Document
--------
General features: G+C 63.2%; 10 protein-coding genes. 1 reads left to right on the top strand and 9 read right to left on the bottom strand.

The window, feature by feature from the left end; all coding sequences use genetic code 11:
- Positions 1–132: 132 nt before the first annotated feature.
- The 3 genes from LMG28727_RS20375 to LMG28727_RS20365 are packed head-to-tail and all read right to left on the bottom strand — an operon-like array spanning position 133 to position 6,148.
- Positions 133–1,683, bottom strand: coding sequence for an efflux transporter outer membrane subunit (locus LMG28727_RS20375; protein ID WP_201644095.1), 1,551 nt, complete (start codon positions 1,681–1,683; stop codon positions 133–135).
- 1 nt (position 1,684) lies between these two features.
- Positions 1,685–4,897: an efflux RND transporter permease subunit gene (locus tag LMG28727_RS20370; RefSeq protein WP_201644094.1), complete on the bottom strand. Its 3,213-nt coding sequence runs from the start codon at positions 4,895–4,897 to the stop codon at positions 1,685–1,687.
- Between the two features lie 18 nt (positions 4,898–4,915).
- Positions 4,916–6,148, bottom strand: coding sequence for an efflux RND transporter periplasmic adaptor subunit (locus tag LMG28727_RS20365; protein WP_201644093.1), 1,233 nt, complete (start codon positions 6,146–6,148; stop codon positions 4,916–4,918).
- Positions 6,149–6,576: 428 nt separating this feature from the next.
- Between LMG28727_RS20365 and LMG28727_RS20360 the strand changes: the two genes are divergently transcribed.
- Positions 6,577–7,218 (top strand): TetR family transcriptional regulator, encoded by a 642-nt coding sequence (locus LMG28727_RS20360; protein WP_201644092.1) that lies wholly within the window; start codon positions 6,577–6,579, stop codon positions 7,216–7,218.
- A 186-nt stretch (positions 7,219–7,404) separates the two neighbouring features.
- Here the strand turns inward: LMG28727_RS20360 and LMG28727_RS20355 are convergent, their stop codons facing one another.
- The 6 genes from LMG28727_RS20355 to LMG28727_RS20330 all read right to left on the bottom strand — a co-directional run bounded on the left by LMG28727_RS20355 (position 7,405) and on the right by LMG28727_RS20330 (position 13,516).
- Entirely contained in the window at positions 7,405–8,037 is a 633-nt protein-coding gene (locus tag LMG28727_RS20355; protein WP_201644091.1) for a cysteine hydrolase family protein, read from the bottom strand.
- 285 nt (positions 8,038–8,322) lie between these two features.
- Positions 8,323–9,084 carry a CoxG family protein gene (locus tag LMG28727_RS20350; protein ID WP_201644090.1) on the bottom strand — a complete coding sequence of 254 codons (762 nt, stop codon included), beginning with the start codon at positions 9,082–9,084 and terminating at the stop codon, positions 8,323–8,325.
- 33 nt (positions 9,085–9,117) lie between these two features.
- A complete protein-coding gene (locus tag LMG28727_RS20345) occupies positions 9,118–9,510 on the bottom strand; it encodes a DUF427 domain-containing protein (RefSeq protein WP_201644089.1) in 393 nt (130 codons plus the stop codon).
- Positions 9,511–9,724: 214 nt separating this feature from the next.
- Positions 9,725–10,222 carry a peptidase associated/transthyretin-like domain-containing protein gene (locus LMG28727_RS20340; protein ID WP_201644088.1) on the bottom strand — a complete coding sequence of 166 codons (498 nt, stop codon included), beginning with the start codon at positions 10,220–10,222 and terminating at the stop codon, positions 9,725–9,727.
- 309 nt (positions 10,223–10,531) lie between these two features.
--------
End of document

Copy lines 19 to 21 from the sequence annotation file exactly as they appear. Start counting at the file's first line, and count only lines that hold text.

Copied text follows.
- 33 nt (positions 9,085–9,117) lie between these two features.
- A complete protein-coding gene (locus tag LMG28727_RS20345) occupies positions 9,118–9,510 on the bottom strand; it encodes a DUF427 domain-containing protein (RefSeq protein WP_201644089.1) in 393 nt (130 codons plus the stop codon).
- Positions 9,511–9,724: 214 nt separating this feature from the next.